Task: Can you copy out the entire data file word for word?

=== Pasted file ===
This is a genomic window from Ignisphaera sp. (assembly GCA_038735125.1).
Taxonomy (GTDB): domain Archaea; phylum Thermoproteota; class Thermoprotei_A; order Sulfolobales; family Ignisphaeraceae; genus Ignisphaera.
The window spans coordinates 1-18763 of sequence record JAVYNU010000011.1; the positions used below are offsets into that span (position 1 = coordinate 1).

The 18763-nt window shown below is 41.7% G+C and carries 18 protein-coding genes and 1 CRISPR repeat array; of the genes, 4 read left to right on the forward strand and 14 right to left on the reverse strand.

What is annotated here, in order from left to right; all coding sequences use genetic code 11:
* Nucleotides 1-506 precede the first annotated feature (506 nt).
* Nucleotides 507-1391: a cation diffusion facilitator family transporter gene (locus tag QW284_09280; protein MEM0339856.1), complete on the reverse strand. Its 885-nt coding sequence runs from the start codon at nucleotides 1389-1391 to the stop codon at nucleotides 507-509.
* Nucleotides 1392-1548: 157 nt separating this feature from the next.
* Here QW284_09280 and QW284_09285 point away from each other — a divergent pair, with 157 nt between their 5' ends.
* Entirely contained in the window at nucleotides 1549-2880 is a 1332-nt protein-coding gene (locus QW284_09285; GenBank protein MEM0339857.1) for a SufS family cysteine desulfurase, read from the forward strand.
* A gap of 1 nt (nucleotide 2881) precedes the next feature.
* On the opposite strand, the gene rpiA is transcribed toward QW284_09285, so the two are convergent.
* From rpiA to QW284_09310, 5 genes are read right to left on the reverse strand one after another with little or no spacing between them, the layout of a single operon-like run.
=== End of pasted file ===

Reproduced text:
This is a genomic window from Ignisphaera sp. (assembly GCA_038735125.1).
Taxonomy (GTDB): domain Archaea; phylum Thermoproteota; class Thermoprotei_A; order Sulfolobales; family Ignisphaeraceae; genus Ignisphaera.
The window spans coordinates 1-18763 of sequence record JAVYNU010000011.1; the positions used below are offsets into that span (position 1 = coordinate 1).

The 18763-nt window shown below is 41.7% G+C and carries 18 protein-coding genes and 1 CRISPR repeat array; of the genes, 4 read left to right on the forward strand and 14 right to left on the reverse strand.

What is annotated here, in order from left to right; all coding sequences use genetic code 11:
* Nucleotides 1-506 precede the first annotated feature (506 nt).
* Nucleotides 507-1391: a cation diffusion facilitator family transporter gene (locus tag QW284_09280; protein MEM0339856.1), complete on the reverse strand. Its 885-nt coding sequence runs from the start codon at nucleotides 1389-1391 to the stop codon at nucleotides 507-509.
* Nucleotides 1392-1548: 157 nt separating this feature from the next.
* Here QW284_09280 and QW284_09285 point away from each other — a divergent pair, with 157 nt between their 5' ends.
* Entirely contained in the window at nucleotides 1549-2880 is a 1332-nt protein-coding gene (locus QW284_09285; GenBank protein MEM0339857.1) for a SufS family cysteine desulfurase, read from the forward strand.
* A gap of 1 nt (nucleotide 2881) precedes the next feature.
* On the opposite strand, the gene rpiA is transcribed toward QW284_09285, so the two are convergent.
* From rpiA to QW284_09310, 5 genes are read right to left on the reverse strand one after another with little or no spacing between them, the layout of a single operon-like run.